On-Trend Eyewear: Fashion Statement or UV Damage?

June 2018
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You’ve seen them around, namely on the world’s trendiest models – the 90’s inspired “micro-shades”. It seems like it doesn’t matter the shape of the lenses, as long as they’re tiny, the “it” crowd are wearing them. They’re having a real moment. But are they everything they’re hyped up to be?

Even though we’re in the full swing of winter, the tempting idea of summer being just around the corner has got us thinking all things sunglasses. And as important as it is to rock the current season’s trends, call us old-fashioned, but we believe that the main purpose of sunglasses is to protect your precious peepers from harmful UV radiation.

We checked out a bit of research from Dr Andrew Iwach, an expert ophthalmologist and clinical spokesperson for the American Academy of Ophthalmology. Turns out, sunglasses with lenses that are one-third the size of regular ones won’t do a good job of protecting your eyes, which is not ideal for summer.

“The diameter of the lenses is so small that it doesn’t even cover the entire eye, so it makes sense that light will come in from around the glasses and hit the eyes,” Iwach warns. “Even if it looks dark when you wear the glasses, light still hits the area around your eyes — especially if you wear the glasses on the bridge of your nose, which seems to be the trend.”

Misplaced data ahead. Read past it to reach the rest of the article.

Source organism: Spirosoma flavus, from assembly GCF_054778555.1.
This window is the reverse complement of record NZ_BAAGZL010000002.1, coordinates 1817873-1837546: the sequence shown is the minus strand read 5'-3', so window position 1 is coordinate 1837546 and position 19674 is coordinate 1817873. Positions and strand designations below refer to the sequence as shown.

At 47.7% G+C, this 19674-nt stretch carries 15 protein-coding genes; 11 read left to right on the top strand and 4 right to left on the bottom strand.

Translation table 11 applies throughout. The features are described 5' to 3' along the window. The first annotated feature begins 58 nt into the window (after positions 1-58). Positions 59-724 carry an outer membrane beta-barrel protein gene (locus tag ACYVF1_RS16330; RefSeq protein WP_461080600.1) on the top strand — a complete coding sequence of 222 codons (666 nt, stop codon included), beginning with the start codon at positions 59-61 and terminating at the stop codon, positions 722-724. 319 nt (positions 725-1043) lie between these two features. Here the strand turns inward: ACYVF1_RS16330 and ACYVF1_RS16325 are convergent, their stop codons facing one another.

Why is this a problem?

Sunlight is a form of radiation and it can damage the DNA in your eyes or skin. Too much UV exposure is bad for you, no matter your eye or skin colour. UV rays can penetrate clouds, too.

“Under some particular settings the risk is even greater — for example, when you are at the beach or out on a reflective water source like a lake or a pool,” Iwach said. So these are not the glasses you want to wear when spending long hours outside — although that’s when most people are probably wearing them.

Tiny sunglasses have other disadvantages. “The eyes will get drier because the small lenses don’t protect against the wind, so there’s a comfort issue,” Iwach said. Larger wraparound sunglasses can also keep debris, dust, and sand out of your eyes.

“Our bodies do not do well with UV radiation and it raises the risk potential long-term issues with [the] eye, particularly the retina,” Iwach said. The retina, a thin tissue at the back of the eye, is particularly susceptible to long-term sun damage (macular degeneration), which can result in permanent vision loss. UV exposure can also increase the risk of cataracts, a clouding of the eye lens that affects vision.

“It’s also important to protect the skin around your eyes, because it is thin and delicate. Over time, UV radiation can cause skin cancers such as basal and squamous cell carcinomas to develop near the eye”, said Iwach. In rare cases, it’s thought that overexposure to UV radiation may also cause an eye melanoma, which is the deadliest form of skin cancer.

Moral of the story? Perhaps stay away from the “micro-shade” trend, and instead make sure you have a decent pair of sunglasses that are going to protect your eyes. Because vision never goes out of style.


Clare Coventry

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